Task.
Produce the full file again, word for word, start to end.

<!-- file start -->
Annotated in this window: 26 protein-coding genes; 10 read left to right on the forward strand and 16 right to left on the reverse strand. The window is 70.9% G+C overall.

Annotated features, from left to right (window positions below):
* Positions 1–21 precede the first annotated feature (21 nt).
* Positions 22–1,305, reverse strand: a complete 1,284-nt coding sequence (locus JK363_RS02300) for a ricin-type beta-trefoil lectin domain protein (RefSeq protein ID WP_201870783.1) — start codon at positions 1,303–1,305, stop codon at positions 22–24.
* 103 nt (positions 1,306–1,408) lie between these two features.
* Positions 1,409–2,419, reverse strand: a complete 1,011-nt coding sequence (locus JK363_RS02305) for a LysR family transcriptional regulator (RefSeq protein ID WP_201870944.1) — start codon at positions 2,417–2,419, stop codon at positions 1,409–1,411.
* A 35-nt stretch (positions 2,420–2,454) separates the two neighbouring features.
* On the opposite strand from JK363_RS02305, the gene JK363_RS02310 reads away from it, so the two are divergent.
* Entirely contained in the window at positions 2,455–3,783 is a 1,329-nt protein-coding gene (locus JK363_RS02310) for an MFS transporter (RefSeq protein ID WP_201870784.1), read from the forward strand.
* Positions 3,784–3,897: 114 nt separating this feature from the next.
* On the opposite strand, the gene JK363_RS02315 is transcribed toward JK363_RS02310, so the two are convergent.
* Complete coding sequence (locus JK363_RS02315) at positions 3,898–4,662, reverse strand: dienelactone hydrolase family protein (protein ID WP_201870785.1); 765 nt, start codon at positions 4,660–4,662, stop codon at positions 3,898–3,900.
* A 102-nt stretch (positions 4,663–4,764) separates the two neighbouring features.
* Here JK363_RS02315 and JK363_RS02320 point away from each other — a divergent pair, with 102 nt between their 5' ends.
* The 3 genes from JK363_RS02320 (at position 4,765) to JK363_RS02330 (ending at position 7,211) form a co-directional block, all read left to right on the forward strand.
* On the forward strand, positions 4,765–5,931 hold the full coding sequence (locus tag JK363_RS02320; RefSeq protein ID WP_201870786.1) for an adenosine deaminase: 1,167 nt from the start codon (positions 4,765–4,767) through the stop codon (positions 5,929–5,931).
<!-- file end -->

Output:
Annotated in this window: 26 protein-coding genes; 10 read left to right on the forward strand and 16 right to left on the reverse strand. The window is 70.9% G+C overall.

Annotated features, from left to right (window positions below):
* Positions 1–21 precede the first annotated feature (21 nt).
* Positions 22–1,305, reverse strand: a complete 1,284-nt coding sequence (locus JK363_RS02300) for a ricin-type beta-trefoil lectin domain protein (RefSeq protein ID WP_201870783.1) — start codon at positions 1,303–1,305, stop codon at positions 22–24.
* 103 nt (positions 1,306–1,408) lie between these two features.
* Positions 1,409–2,419, reverse strand: a complete 1,011-nt coding sequence (locus JK363_RS02305) for a LysR family transcriptional regulator (RefSeq protein ID WP_201870944.1) — start codon at positions 2,417–2,419, stop codon at positions 1,409–1,411.
* A 35-nt stretch (positions 2,420–2,454) separates the two neighbouring features.
* On the opposite strand from JK363_RS02305, the gene JK363_RS02310 reads away from it, so the two are divergent.
* Entirely contained in the window at positions 2,455–3,783 is a 1,329-nt protein-coding gene (locus JK363_RS02310) for an MFS transporter (RefSeq protein ID WP_201870784.1), read from the forward strand.
* Positions 3,784–3,897: 114 nt separating this feature from the next.
* On the opposite strand, the gene JK363_RS02315 is transcribed toward JK363_RS02310, so the two are convergent.
* Complete coding sequence (locus JK363_RS02315) at positions 3,898–4,662, reverse strand: dienelactone hydrolase family protein (protein ID WP_201870785.1); 765 nt, start codon at positions 4,660–4,662, stop codon at positions 3,898–3,900.
* A 102-nt stretch (positions 4,663–4,764) separates the two neighbouring features.
* Here JK363_RS02315 and JK363_RS02320 point away from each other — a divergent pair, with 102 nt between their 5' ends.
* The 3 genes from JK363_RS02320 (at position 4,765) to JK363_RS02330 (ending at position 7,211) form a co-directional block, all read left to right on the forward strand.
* On the forward strand, positions 4,765–5,931 hold the full coding sequence (locus tag JK363_RS02320; RefSeq protein ID WP_201870786.1) for an adenosine deaminase: 1,167 nt from the start codon (positions 4,765–4,767) through the stop codon (positions 5,929–5,931).